People first walked on the moon on July 20, 1969. When Buzz Aldrin and Neil Armstrong stepped out onto the surface of the moon that day, they not only made world history — they lost weight.
How is this possible? Let's find out.
On Earth, gravity is the constant force pulling us toward Earth and preventing us from flying off into space like a balloon. When you step on a scale, it shows your weight as a number. This number is actually a measurement of the gravitational pull Earth has on you.
Mass is how much “stuff" you are made of. Unlike weight, your mass is the same whether you are on Earth, on Mars, on the moon, sitting in your living room, swimming in the ocean or floating somewhere in outer space.
Someone who weighs 200 pounds has more mass than someone who weighs 100 pounds. The more mass a person has, the greater the pull of gravity on them. This is why a scale shows a higher number for a larger person.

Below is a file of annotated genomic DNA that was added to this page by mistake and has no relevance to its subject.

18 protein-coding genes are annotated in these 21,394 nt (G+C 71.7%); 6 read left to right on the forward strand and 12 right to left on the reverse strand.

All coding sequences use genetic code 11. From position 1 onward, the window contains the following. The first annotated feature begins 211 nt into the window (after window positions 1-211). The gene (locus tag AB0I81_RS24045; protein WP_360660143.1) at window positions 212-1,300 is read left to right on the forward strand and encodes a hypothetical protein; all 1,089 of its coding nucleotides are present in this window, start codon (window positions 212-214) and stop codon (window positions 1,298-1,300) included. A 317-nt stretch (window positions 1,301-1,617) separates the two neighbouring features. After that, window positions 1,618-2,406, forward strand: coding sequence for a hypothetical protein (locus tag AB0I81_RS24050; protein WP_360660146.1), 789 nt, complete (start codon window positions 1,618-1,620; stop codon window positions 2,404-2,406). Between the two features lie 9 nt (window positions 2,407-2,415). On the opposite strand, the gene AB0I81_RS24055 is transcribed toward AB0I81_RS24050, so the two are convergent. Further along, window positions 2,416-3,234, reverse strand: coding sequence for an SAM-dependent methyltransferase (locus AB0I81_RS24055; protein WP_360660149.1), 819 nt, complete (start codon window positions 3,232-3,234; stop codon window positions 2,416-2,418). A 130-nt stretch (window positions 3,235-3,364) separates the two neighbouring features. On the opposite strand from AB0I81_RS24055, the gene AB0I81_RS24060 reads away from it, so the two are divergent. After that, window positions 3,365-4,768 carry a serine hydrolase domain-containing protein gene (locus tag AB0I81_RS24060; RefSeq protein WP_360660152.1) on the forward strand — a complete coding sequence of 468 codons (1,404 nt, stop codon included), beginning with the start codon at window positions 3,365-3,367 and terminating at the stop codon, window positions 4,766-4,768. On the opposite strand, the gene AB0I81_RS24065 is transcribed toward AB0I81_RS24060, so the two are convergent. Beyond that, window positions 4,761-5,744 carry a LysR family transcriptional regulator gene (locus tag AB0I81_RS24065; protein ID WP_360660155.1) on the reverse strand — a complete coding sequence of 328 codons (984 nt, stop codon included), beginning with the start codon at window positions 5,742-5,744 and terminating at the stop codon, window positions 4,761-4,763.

Small celestial bodies have weaker gravitational pulls than Earth. Larger planets, such as Jupiter and Saturn, have stronger gravitational pulls, which means you'd weigh more if you visited those planets.
Since the moon is smaller than Earth, it has a weaker gravitational pull. In fact, the moon only has 1/6 the gravity that Earth does. This means you weigh six times less on the moon than you do on Earth!
When the astronauts landed on the moon in 1969, they wore space suits and carried heavy packs of equipment. Since gravity is much weaker on the moon, everything weighed only 1/6 of its Earth-weight, and the astronauts were able to move around the moon very easily.